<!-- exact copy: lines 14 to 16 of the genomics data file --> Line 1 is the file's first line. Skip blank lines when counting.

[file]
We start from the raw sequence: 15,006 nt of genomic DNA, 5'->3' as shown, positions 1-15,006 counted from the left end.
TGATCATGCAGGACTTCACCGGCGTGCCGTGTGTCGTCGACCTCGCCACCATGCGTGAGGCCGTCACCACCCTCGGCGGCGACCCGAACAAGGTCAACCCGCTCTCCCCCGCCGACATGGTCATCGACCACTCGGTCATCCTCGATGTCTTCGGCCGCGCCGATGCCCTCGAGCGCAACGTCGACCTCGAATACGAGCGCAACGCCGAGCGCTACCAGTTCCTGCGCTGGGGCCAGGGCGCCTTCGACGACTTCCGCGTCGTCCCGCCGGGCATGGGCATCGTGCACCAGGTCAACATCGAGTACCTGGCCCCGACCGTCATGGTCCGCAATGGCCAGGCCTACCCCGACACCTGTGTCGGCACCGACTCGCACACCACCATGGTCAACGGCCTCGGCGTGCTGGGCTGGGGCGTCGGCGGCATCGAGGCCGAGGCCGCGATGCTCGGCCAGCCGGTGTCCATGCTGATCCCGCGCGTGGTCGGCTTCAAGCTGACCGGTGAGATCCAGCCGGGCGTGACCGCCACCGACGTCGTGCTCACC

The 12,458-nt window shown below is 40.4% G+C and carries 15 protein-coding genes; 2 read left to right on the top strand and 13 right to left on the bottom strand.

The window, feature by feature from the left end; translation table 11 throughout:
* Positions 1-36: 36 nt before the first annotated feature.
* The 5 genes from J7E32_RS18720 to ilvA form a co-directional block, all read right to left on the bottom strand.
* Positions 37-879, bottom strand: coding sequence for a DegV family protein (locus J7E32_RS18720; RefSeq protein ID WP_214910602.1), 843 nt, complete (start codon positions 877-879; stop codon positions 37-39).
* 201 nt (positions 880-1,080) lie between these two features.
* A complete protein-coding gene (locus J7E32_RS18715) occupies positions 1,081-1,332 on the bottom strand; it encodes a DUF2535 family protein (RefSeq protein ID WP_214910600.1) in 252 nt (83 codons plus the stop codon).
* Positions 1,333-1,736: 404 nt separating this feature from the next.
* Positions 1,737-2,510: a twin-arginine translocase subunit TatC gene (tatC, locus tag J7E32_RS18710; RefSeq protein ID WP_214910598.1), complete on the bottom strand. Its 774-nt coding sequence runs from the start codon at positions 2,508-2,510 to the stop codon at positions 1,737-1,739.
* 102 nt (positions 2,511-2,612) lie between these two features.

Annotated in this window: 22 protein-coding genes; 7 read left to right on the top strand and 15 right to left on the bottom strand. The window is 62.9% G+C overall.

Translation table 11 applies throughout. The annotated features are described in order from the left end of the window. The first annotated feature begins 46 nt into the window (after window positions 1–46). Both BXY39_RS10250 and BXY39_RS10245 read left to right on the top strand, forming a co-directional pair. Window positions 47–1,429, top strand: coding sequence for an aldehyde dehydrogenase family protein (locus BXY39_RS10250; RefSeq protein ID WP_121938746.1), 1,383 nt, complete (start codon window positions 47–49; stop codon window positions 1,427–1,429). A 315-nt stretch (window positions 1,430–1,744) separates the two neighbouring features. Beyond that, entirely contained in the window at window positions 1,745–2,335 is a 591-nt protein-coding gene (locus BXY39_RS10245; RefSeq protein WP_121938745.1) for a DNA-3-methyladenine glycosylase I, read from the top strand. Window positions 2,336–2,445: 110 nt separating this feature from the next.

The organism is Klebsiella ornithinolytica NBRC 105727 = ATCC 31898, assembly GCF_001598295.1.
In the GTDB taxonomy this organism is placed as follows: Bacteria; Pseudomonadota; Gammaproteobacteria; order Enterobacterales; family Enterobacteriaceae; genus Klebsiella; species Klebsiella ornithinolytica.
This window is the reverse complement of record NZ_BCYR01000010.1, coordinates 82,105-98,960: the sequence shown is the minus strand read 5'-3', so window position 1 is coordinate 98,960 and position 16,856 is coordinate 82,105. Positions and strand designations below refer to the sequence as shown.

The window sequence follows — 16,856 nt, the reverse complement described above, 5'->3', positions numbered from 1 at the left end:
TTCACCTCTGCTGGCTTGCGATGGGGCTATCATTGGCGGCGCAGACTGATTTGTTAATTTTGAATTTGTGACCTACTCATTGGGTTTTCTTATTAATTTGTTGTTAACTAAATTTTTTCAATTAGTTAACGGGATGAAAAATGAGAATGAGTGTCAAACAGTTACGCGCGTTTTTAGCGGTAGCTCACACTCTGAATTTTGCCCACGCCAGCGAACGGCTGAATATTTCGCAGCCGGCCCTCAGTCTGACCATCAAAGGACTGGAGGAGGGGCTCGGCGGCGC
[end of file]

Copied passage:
Translation table 11 applies throughout. The annotated features are described in order from the left end of the window. The first annotated feature begins 46 nt into the window (after window positions 1–46). Both BXY39_RS10250 and BXY39_RS10245 read left to right on the top strand, forming a co-directional pair. Window positions 47–1,429, top strand: coding sequence for an aldehyde dehydrogenase family protein (locus BXY39_RS10250; RefSeq protein ID WP_121938746.1), 1,383 nt, complete (start codon window positions 47–49; stop codon window positions 1,427–1,429). A 315-nt stretch (window positions 1,430–1,744) separates the two neighbouring features. Beyond that, entirely contained in the window at window positions 1,745–2,335 is a 591-nt protein-coding gene (locus BXY39_RS10245; RefSeq protein WP_121938745.1) for a DNA-3-methyladenine glycosylase I, read from the top strand. Window positions 2,336–2,445: 110 nt separating this feature from the next.

The organism is Klebsiella ornithinolytica NBRC 105727 = ATCC 31898, assembly GCF_001598295.1.
In the GTDB taxonomy this organism is placed as follows: Bacteria; Pseudomonadota; Gammaproteobacteria; order Enterobacterales; family Enterobacteriaceae; genus Klebsiella; species Klebsiella ornithinolytica.